We finally had our first hard freeze here in Northern New Mexico, two weeks late of the average. Now, I’m sure most of you, including those in my beloved former-hometown of Bozeman, MT, are well beyond that point. Anyway it got me to thinking about how closely we’d be listening to weather forecasts in the fall, watching the patterns, and waiting until just the last moment to get in the winter squash and sugar pumpkins. Usually a light frost would first do some damage to the vines, warning enough that it was time to go out with a short, sharp knife and get them in. But sometimes a hard frost would just descend from the sky — like it did here last night — and, well, if caught napping it might mean the loss of one’s valuable crop.
The jolliest of garden crops! These varieties are great for pies and jack-o-lanterns.View all
Choose from a large selection of heirloom pumpkin seeds available at Planet Natural. Planting instructions are included with each packet and shipping is FREE!
And that got me thinking even further. We always grew pumpkins as a food crop. None of this giant pumpkin stuff for us. Why’s that? Well, truth-be-told, we love pumpkin pie. And that got us thinking even further. Lately, we’ve seen strange heirloom pumpkins offered around town and at Farmer Markets, like the blue Jarrahdale pumpkin from New Zealand, the oblong Rouge Vif d’Etempes and the pale Long Island Cheese pumpkin. But all our lives, we’ve grown only one kind of pumpkin, the ubiquitous small sugar. They’re one of the quicker pumpkins to mature, 95-100 days, which was always a plus. And we found, with a little care (okay, a lot) we could start them indoors and plant them in the garden when all danger of frost was past (read our How to Grow Pumpkins article to learn more) . There was that one year when it snowed well into June and, and, well… (sob). But our favorite attribute was the fact that their meat, just as advertized, was sweet for pies and other treats. Sometimes we’d roast a pumpkin in the oven and just eat ’em like squash.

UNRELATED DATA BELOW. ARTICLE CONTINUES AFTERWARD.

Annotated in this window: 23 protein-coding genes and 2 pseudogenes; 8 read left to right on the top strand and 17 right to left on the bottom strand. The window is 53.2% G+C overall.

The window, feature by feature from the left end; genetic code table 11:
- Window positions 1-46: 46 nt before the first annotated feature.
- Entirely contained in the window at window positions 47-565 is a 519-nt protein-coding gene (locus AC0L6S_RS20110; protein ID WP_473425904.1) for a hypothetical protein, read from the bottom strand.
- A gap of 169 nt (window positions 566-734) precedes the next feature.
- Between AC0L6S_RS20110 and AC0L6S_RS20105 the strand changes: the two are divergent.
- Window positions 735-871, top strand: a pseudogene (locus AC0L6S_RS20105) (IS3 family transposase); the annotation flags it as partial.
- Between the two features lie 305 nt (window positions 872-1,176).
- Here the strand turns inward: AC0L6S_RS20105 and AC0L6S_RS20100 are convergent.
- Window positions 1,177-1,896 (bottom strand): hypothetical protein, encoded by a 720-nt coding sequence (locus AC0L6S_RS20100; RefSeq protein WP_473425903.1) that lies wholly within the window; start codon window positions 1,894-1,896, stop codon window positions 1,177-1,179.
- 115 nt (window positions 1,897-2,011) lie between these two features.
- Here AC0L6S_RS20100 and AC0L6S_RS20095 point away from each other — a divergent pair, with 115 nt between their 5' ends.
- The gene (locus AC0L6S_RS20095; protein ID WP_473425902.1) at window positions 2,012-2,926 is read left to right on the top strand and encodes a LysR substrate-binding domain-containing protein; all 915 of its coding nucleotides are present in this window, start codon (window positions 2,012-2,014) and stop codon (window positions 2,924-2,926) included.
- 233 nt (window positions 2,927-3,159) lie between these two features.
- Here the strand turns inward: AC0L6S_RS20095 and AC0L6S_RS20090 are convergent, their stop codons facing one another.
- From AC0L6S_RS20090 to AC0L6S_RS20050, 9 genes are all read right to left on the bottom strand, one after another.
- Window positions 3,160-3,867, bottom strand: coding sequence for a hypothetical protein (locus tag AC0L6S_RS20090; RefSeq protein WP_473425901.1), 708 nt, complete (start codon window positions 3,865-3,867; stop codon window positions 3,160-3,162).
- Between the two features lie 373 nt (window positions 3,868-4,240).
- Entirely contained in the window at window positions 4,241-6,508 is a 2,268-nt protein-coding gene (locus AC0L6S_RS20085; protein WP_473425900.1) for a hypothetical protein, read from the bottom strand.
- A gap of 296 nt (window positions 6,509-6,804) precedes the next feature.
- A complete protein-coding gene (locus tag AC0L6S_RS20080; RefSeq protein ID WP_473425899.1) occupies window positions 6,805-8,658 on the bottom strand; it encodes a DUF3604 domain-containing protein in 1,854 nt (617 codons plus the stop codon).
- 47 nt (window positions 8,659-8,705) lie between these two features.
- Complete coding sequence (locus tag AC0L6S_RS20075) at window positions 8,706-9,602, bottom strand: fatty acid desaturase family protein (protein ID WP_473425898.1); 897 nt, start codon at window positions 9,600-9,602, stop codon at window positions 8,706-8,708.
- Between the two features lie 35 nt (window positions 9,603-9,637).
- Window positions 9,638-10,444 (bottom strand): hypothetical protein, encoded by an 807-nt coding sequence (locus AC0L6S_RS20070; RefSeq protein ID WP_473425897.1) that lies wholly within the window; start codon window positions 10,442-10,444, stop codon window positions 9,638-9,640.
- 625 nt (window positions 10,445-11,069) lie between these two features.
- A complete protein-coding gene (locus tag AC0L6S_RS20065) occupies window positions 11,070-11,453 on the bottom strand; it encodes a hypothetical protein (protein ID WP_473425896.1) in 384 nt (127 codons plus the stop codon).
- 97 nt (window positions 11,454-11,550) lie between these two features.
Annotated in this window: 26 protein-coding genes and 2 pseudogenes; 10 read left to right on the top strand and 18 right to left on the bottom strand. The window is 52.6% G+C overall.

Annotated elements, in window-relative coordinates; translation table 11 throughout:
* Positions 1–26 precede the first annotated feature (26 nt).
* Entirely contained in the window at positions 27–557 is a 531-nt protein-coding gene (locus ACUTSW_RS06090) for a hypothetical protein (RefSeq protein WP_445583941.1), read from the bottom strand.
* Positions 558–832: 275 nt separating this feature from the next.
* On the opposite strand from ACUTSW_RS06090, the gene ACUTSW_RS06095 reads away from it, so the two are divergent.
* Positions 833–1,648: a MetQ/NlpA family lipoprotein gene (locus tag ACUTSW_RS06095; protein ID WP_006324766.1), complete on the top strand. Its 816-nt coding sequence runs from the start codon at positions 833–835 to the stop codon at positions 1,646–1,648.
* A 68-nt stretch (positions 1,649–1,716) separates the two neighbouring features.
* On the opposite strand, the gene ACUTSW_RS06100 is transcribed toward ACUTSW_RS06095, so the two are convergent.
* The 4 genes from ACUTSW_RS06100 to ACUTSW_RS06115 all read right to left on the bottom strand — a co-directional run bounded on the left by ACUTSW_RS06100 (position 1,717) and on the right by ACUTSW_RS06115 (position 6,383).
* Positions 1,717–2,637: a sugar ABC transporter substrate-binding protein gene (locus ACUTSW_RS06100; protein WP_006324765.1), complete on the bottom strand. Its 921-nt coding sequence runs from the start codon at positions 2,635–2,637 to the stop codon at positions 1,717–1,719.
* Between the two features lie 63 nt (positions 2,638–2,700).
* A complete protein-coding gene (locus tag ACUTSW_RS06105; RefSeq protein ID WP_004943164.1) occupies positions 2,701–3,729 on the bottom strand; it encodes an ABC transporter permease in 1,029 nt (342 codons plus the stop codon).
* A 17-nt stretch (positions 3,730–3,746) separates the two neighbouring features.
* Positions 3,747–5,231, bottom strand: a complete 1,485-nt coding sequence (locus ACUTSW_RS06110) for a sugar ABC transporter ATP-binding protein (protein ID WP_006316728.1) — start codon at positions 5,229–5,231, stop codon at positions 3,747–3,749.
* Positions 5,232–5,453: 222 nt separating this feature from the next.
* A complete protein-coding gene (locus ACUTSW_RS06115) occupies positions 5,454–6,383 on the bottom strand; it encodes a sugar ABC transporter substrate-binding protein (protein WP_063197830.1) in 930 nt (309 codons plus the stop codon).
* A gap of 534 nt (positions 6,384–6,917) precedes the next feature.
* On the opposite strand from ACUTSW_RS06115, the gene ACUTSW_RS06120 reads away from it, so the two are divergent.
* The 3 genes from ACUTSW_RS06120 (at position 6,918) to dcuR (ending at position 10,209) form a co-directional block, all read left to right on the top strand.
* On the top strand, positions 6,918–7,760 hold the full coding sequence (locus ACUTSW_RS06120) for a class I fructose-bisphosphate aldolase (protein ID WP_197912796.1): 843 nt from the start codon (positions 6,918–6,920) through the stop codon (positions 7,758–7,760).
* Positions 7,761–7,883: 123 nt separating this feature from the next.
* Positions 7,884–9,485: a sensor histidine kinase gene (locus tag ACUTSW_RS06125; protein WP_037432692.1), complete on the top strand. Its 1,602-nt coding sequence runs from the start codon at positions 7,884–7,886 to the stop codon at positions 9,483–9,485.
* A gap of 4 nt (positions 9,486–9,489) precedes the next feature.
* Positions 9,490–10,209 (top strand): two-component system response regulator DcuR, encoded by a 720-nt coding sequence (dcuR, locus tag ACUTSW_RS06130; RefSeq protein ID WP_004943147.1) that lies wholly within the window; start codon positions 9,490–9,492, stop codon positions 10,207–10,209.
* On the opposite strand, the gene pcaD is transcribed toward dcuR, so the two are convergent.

One thing we didn’t know until a few years ago: the small sugar pumpkin is an heirloom, one of the oldest and best distributed of all the heirlooms. According to Marie Iannotti and her excellent book The Beginner’s Guide To Growing Heirloom Vegetables: The 100 Easiest-To-Grow, Tastiest Vegetables For Your Garden, the seeds of the small sugar were among those given to the American colonist by the Indians. “The colonial version of pumpkin pie,” writes Iannotti,” was a hollowed out pumpkin filled with milk and spices, and baked in the ashes of the fire.” (Now isn’t that a conversation starter when dessert is served at Thanksgiving?) The small sugar was listed in seed catalogs as far back as 1860. Here’s the description listed in the 1938 edition of the Abercrombie Seed Company catalog: “Very sweet, fine-grained, golden yellow fruit; the pumpkin for delicious pies and a grand keeper.” Grand, indeed!
Preparing pumpkins for pie making is easy. Just quarter, scoop out the seeds, and bake at 325 degrees for an hour or more. It’s done when it gives very easily to a fork. Because small sugars are heirlooms, you can save the seeds (before baking) and plant them in the garden. Or roast and salt them and eat them… pumpkin seeds are highly nutritious. Everybody’s got their favorite pie recipe. Here’s how to prepare the filling from your fresh baked pumpkin. The rest is as easy as, as… don’t make me say it.